Neurosarcoidosis is a rare, chronic neuro-inflammatory condition. It develops in approximately 5-15% of patients with systemic sarcoidosis. The origin of sarcoidosis is not fully understood but it probably stems from an exaggerated immune response (granuloma formation) against an unknown antigen. The disease may affect any part of the nervous system: meninges, brain, spinal cord, peripheral nerves; this explains why symptoms vary greatly from person to person and even from flare to flare. Left untreated, the disease has the potential to cause cumulative nervous damage and severe disability.

Common Symptoms

  • Headache
  • Cognitive impairment
  • Vision changes
  • Facial palsy
  • Vertigo, gait imbalance
  • Hearing loss, tinnitus
  • Weakness or numbness in face or extremities
  • Difficulty ambulating
  • Abnormal bladder and bowel function

Diagnostics

  • MRI of brain, orbits and spine with IV contrast
  • MR angiography / vessel wall imaging
  • Lumbar puncture for spinal fluid analysis
  • Nerve conduction studies/ electromyogram
  • Skin biopsy for diagnosis of small fiber neuropathy
  • Autonomic testing (done externally)
  • Systemic imaging: body PET, chest tomography, cardiac echo/MRI, etc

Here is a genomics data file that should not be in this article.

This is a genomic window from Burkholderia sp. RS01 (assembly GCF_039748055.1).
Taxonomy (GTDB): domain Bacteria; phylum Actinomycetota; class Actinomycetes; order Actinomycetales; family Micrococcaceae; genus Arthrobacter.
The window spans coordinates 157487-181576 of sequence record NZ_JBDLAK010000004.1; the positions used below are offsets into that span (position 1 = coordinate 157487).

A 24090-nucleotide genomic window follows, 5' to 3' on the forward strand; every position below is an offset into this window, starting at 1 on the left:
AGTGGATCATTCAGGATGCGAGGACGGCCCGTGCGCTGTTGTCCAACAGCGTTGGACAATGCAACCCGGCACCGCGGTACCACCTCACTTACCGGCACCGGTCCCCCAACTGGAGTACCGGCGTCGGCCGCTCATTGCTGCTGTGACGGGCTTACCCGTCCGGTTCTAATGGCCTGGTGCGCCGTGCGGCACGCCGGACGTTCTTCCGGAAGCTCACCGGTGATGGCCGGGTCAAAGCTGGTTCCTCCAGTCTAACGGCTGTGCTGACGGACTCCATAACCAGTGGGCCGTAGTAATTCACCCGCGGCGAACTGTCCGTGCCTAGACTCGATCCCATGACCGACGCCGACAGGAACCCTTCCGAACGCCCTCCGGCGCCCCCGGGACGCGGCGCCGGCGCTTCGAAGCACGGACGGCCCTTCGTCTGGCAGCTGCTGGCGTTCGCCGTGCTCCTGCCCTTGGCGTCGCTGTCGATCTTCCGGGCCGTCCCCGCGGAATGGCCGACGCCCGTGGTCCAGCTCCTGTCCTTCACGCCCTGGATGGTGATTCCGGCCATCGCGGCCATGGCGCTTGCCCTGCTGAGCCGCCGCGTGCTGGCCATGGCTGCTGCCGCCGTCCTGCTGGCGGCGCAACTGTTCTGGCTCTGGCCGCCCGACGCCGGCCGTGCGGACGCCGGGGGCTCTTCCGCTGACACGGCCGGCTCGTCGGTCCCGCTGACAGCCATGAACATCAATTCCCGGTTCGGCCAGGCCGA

• Occasionally direct tissue exam (via surgical biopsy) may be necessary to confirm diagnosis

Treatment

Neurosarcoidosis is a treatable condition. Given that the disease is caused by excessive immune activation, therapy is directed towards weakening the immune system. During acute flares, treatment is fundamentally high dose intravenous steroids which is sometimes followed by an oral steroid taper. For maintenance and prevention of new flares, the usual medications used in systemic sarcoidosis (methotrexate, infliximab, adalimumab) are also effective in neurosarcoidosis. Some patients need little intervention to stabilize while others need aggressive immunosuppression; our goal is to achieve complete remission in every single one. Potential side effects of medications are closely monitored by our physicians.